WASHINGTON – A federal appeals court in Washington, D.C., has dealt a loss to the Standing Rock Sioux Tribe and its fight to block construction of the Dakota Access Pipeline.

In a decision issued Sunday, Oct. 9, a three-judge panel denied a motion requesting that work on the $3.8 billion pipeline be stopped in places where, the tribe says, the project will desecrate sacred land.

The decision means that construction can continue up to Lake Oahe on the Missouri River. The U.S. Army Corps of Engineers still must approve an easement allowing the pipeline to run under the river. The group of firms building the pipeline, led by Energy Transfer Partners, needs that final permission in order to complete the project, which is due for delivery on Jan. 1, according to court records.

“The Standing Rock Sioux Tribe is not backing down from this fight,” said Dave Archambault II, Chairman of the Standing Rock Sioux Tribe. “We are guided by prayer, and we will continue to fight for our people. We will not rest until our lands, people, waters and sacred places are permanently protected from this destructive pipeline.”

Last week, an attorney for the pipeline company said under questioning from the judges that if the court allowed it, the company would continue building up to the lake’s edge even before the easement decision, because each extra month of delay will cost the company more than $80 million.

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On Sept. 9, a federal judge rejected the tribe’s request for an emergency injunction to halt pipeline construction – a decision that led the tribe to appeal.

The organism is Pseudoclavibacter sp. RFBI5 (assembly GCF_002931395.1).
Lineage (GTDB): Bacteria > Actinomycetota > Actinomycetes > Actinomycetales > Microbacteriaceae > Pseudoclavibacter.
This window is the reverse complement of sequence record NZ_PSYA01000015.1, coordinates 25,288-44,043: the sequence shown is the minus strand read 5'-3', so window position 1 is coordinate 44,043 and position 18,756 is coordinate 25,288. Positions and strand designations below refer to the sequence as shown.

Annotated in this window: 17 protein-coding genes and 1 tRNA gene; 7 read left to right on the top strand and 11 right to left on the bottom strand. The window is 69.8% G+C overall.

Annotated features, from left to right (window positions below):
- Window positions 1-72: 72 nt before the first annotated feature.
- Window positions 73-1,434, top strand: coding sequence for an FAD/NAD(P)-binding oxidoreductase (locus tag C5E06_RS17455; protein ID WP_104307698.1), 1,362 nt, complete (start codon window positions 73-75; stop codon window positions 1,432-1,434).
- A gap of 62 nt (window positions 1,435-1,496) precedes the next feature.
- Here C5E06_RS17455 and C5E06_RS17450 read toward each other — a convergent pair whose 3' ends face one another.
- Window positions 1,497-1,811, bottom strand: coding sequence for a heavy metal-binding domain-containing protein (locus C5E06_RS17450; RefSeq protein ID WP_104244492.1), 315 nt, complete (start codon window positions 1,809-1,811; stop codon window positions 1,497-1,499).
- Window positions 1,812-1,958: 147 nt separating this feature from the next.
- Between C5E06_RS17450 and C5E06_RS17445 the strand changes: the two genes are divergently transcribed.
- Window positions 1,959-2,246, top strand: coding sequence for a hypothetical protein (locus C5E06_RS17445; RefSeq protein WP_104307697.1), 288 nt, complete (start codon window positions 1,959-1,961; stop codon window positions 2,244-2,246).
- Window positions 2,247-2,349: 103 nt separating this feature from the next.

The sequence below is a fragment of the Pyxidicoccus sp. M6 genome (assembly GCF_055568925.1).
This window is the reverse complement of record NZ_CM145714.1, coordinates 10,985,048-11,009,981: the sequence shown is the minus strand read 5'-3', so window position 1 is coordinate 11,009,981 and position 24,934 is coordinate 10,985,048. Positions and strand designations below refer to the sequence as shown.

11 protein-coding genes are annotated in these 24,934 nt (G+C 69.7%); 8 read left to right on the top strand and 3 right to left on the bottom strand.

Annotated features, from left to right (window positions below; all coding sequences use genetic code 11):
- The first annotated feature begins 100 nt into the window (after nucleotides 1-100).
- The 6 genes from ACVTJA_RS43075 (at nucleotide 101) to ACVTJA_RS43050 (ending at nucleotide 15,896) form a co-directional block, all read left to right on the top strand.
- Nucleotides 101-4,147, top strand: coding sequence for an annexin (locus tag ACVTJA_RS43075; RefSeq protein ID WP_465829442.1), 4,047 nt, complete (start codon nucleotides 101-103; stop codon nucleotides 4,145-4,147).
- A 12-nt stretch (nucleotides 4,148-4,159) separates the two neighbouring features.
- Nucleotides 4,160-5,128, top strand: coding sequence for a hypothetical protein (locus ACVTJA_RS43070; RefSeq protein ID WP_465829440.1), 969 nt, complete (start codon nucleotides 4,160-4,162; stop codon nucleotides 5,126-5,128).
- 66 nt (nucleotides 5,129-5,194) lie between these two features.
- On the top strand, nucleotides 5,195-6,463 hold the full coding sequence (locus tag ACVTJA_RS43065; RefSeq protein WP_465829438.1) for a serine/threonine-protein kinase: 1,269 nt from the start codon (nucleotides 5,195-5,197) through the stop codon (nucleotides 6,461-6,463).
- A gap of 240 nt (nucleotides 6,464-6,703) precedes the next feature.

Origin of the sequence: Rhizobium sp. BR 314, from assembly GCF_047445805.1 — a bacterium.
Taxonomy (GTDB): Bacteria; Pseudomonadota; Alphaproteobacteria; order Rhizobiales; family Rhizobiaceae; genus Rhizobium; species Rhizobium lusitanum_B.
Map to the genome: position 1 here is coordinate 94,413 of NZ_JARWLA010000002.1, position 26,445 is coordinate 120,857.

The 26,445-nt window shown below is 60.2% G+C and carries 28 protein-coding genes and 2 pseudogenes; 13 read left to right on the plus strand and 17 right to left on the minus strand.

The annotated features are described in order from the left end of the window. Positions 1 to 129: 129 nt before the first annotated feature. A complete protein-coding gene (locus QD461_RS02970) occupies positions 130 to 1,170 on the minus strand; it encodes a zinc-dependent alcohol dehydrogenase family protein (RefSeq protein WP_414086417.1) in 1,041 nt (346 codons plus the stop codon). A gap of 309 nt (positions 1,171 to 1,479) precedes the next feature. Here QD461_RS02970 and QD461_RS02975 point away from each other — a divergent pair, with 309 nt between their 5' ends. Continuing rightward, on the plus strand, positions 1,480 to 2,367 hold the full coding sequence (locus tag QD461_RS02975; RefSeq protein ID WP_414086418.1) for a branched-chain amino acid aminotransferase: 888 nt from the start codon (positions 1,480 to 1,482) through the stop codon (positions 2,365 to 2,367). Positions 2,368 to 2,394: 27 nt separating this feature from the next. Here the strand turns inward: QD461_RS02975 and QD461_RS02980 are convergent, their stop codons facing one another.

The same day, pipeline opponents celebrated when the Corps said it would not authorize pipeline work on Corps land bordering or under Lake Oahe until it can determine whether it will need to reconsider any of its previous decisions regarding the site under the National Environmental Policy Act or other federal laws. The Corps also requested that the pipeline company voluntarily pause all construction within 20 miles east or west of Lake Oahe.

“The federal government recognizes what is at stake and has asked DAPL to halt construction,” Archambault said. “We hope that they will comply with that request.”

The ruling “confirms that the pipeline company … and the others involved this pipeline have done what they need to do to move the project forward,” said Rep. Kevin Cramer, R-N.D. “I look forward to the workers getting back to work, doing the jobs they need to do Monday morning. Hopefully they can do it free from harassment and free from a threat of violence.”

Sen. Heidi Heitkamp said the decision does not “deliver the finality or the safety they deserve.”

“That’s why I’ve been pressing the Army Corps of Engineers to make a decision determining the course of the pipeline while pushing for federal law enforcement resources our officers need to keep the peace on the ground,” the North Dakota Democrat said. “As a harsh North Dakota winter approaches and tensions continue to rise, protecting protesters, workers, and surrounding communities will be crucial -- and I’ll keep working to secure the resources and the certainty they need to stay safe.”

The pipeline stands to help support a larger issue -- supporting energy infrastructure -- said Sen. John Hoeven.

“Industry needs legal and regulatory certainty to make the kinds of enormous investments required to build it,” he said. “Pipelines, transmission lines, rail and roads are all necessary to safely transport both the renewable and traditional energy our country needs.”

Reuters Media contributed to this report.